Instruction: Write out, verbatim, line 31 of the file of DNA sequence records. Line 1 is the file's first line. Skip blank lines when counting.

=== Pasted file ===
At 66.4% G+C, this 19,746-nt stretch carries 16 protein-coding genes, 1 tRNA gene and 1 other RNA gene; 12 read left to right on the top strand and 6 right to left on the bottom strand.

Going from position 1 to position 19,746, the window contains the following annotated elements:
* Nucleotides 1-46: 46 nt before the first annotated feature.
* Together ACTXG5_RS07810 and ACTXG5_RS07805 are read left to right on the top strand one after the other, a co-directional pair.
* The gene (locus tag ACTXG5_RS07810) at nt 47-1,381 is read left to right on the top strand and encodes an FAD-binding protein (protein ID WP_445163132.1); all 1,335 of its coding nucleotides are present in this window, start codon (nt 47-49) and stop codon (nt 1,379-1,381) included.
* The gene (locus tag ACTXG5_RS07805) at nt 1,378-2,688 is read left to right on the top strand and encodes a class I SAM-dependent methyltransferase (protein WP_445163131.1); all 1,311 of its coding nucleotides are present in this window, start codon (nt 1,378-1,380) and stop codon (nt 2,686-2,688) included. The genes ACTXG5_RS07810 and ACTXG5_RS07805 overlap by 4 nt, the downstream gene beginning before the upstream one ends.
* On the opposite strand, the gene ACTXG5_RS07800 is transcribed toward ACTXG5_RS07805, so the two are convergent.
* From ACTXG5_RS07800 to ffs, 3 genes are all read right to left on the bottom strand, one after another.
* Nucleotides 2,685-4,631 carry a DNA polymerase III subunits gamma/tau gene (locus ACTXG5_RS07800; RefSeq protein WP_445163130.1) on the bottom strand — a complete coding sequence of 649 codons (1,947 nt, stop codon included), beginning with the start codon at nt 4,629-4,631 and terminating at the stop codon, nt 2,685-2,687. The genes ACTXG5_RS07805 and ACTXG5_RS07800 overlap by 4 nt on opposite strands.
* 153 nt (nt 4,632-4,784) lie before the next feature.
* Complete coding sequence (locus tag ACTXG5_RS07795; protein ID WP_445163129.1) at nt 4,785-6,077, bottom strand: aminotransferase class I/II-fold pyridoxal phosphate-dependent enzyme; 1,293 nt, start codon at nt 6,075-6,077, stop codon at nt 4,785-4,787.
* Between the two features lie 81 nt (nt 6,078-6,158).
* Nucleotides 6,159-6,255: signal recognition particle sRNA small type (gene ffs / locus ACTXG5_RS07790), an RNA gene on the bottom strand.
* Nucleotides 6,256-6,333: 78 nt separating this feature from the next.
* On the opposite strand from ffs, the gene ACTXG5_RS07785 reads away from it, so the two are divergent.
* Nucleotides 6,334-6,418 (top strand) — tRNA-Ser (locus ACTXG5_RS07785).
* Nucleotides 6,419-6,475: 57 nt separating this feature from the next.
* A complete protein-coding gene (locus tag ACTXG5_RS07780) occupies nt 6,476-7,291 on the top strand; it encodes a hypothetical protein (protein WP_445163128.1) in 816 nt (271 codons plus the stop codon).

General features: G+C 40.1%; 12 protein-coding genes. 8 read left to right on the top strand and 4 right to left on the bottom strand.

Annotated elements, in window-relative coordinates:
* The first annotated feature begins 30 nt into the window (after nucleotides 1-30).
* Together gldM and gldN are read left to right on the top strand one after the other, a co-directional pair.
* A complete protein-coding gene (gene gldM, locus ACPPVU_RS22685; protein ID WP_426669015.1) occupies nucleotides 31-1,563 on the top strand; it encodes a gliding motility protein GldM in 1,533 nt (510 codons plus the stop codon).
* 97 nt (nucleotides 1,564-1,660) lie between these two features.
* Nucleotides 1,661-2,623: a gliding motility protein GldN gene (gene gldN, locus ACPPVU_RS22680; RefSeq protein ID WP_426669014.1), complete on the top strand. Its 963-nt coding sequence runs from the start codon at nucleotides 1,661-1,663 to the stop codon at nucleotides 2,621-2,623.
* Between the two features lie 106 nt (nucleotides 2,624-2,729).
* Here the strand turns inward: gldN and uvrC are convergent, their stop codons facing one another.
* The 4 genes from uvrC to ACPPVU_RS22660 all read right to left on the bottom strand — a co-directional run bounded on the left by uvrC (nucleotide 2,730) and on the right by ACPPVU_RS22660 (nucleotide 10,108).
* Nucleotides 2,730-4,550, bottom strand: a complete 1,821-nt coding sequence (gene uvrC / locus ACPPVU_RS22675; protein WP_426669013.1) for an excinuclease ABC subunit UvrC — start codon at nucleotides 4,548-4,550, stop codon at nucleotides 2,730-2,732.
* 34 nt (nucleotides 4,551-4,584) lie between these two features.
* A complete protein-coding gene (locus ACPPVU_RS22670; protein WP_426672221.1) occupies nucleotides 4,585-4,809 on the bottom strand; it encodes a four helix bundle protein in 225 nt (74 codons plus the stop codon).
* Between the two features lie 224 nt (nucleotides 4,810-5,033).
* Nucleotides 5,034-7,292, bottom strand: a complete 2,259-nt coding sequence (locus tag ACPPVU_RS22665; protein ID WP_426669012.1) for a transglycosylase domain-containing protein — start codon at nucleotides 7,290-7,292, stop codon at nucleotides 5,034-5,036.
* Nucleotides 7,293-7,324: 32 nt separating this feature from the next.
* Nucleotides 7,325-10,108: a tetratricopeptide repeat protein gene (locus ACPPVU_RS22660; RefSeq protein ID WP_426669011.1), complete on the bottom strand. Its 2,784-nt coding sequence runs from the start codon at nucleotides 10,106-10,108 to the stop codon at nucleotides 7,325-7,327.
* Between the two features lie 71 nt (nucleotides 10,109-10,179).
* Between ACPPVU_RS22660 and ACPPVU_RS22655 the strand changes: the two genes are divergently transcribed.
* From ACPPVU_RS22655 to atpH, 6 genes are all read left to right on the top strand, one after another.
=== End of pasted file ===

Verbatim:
* A complete protein-coding gene (locus ACPPVU_RS22670; protein WP_426672221.1) occupies nucleotides 4,585-4,809 on the bottom strand; it encodes a four helix bundle protein in 225 nt (74 codons plus the stop codon).